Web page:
Associated British Foods (ABF) has booked a £41m ($50.4m) impairment charge in Australia related to its Don meats brand.

Elevated meat costs in Australia, labour shortages and an insolvency at an unnamed “major” distributor resulted in ABF taking the non-cash impairment charge following a so-called value-in-use assessment.

The disclosure was made in London-listed ABF’s annual results today (7 November), which showed overall sales from the company’s grocery division rose 12% to £4.2bn.

Across the ABF group, which also owns the Primark retail stores, pricing to mitigate input-cost inflation helped to support sales revenue, including within the grocery division.

“Our grocery businesses performed with great resilience in what were challenging inflationary conditions,” ABF said. “Revenues were strongly ahead of last year driven primarily by price increases through the course of the year.

“Despite the challenges of dealing with inflation volatility, adjusted operating profit margin held at 10.7%, helped in part by a recovery in our Allied Bakeries business.”

How well do you really know your competitors?

Access the most comprehensive Company Profiles on the market, powered by GlobalData. Save hours of research. Gain competitive edge.

Company Profile – free sample

Thank you!

Your download email will arrive shortly

Not ready to buy yet? Download a free sample

We are confident about the unique quality of our Company Profiles. However, we want you to make the most beneficial decision for your business, so we offer a free sample that you can download by submitting the below form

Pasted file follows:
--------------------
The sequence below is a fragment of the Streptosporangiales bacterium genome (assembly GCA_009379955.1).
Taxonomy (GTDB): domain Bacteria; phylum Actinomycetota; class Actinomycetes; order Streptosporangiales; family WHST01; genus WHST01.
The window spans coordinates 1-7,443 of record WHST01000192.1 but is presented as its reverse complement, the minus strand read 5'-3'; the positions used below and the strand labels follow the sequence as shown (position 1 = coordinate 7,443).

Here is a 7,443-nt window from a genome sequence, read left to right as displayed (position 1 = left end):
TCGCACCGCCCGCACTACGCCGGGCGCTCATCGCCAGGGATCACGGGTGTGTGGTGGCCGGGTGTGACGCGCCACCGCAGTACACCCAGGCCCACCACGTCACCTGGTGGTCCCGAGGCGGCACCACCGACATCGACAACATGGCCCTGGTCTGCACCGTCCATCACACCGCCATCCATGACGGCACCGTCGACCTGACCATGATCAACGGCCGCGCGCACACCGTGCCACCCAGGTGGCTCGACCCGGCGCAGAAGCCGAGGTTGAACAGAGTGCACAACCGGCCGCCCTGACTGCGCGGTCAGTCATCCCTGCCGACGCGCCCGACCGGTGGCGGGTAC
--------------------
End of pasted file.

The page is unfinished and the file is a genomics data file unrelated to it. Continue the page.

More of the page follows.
By GlobalData
Visit our Privacy Policy for more information about our services, how we may use, process and share your personal data, including information of your rights in respect of your personal data and how you can unsubscribe from future marketing communications. Our services are intended for corporate subscribers and you warrant that the email address submitted is your corporate email address.

While the margin was flat, adjusted operating profit in grocery rose 12% to £448m, while unadjusted it was up 9% at £402m.

As with the UK-based Allied Bakeries business, pricing all supported bakery sales revenue in Australia, where ABF said it invested in the “reconstruction” of its Tip Top brand’s plant in Canning Vale in Perth.

ABF also struck a deal in the UK post the 16 September year-end, snapping up Capsicana for an undisclosed sum.

Founded by Ben Jackson in 2009, Hitchin, Hertfordshire-based Capsicana supplies Latin America-inspired meal kits, cooking pastes and seasonings, along with tortilla chips and wraps. Its customers include Tesco, Sainsbury’s and Waitrose.

In the US, ABF said it had “strong” sales in its grocery lines, a country where the business claims Mazola is the “leading” cooking oil brand and where the company invested in increasing capacity during the year.

ABF is a diversified FMCG business, with divisions spread across retail – Primark – grocery, ingredients, agriculture and sugar. Retail is the largest division following by food in terms of revenue, which for the group as a whole rose 16% to £19.8bn, with profit before tax up 25% at £1.3bn.

CEO George Weston said: “At the outset of this financial year the group was facing very significant economic challenges caused in part by major geo-political events.

“Profitability in our food businesses moved ahead as a result of the appeal of our products and the strength of our brands, both of which supported us in the recovery of high levels of input-cost inflation without disrupting our customer relationships.”

For the year ahead, ABF said “inflationary pressures have eased and there is less volatility than there was 12 months ago”.